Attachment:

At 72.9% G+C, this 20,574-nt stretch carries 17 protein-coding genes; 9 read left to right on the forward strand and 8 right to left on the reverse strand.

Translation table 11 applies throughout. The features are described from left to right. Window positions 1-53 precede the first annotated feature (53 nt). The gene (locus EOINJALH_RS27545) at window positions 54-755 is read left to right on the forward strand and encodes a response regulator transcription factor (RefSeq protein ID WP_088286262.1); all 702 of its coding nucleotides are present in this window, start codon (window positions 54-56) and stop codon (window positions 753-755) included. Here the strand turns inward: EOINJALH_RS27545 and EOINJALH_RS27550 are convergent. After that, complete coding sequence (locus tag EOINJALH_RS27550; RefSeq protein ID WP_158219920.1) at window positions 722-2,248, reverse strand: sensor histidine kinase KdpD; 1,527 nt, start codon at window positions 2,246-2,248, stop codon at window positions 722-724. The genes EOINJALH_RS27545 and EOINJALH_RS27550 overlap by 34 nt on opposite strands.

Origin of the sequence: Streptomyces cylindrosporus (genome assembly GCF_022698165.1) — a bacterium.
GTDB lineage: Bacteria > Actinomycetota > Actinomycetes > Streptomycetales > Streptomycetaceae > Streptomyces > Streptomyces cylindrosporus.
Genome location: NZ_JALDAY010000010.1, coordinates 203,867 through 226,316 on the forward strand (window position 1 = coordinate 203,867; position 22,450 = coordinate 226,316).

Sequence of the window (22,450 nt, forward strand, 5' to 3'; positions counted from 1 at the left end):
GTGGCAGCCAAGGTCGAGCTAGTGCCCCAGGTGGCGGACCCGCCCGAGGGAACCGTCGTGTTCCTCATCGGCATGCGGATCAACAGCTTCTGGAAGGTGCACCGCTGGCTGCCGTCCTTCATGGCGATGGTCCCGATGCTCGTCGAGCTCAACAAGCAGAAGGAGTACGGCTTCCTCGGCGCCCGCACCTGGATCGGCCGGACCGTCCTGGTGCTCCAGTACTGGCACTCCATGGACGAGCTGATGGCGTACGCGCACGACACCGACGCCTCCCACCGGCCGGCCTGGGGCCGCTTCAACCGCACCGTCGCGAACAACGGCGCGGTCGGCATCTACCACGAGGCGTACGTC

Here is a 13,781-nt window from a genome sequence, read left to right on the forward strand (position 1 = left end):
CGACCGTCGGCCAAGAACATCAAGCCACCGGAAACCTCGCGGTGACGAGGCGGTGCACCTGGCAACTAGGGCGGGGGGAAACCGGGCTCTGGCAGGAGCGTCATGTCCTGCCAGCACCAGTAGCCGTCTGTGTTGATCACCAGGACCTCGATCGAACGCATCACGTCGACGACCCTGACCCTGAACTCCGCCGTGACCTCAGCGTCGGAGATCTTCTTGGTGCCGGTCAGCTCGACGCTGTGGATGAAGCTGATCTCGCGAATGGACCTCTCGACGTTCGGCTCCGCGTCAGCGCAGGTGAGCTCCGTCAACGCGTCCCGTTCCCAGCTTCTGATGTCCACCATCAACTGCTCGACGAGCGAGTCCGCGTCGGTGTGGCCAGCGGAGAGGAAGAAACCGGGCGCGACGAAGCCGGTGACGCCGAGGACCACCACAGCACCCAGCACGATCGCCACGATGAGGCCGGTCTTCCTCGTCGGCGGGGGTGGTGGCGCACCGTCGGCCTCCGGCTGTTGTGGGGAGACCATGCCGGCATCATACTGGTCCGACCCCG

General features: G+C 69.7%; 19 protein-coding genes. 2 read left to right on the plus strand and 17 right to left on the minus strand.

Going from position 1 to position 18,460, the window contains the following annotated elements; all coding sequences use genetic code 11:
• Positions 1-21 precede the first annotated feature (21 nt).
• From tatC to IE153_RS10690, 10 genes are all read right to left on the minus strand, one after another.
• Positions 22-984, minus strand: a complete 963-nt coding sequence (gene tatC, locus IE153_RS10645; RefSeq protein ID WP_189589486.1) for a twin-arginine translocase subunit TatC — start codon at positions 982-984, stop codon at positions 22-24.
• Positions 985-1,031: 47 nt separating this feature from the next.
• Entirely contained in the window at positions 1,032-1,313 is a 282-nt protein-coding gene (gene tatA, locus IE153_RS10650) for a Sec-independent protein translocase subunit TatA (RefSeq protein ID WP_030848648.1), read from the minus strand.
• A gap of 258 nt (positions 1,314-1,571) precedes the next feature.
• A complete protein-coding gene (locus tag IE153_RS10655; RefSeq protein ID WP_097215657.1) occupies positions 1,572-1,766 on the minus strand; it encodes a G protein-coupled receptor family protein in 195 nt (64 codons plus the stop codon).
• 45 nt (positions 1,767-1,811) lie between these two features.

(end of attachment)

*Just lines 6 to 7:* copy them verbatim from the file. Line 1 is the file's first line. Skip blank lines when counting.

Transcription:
Sequence of the window (22,450 nt, forward strand, 5' to 3'; positions counted from 1 at the left end):
GTGGCAGCCAAGGTCGAGCTAGTGCCCCAGGTGGCGGACCCGCCCGAGGGAACCGTCGTGTTCCTCATCGGCATGCGGATCAACAGCTTCTGGAAGGTGCACCGCTGGCTGCCGTCCTTCATGGCGATGGTCCCGATGCTCGTCGAGCTCAACAAGCAGAAGGAGTACGGCTTCCTCGGCGCCCGCACCTGGATCGGCCGGACCGTCCTGGTGCTCCAGTACTGGCACTCCATGGACGAGCTGATGGCGTACGCGCACGACACCGACGCCTCCCACCGGCCGGCCTGGGGCCGCTTCAACCGCACCGTCGCGAACAACGGCGCGGTCGGCATCTACCACGAGGCGTACGTC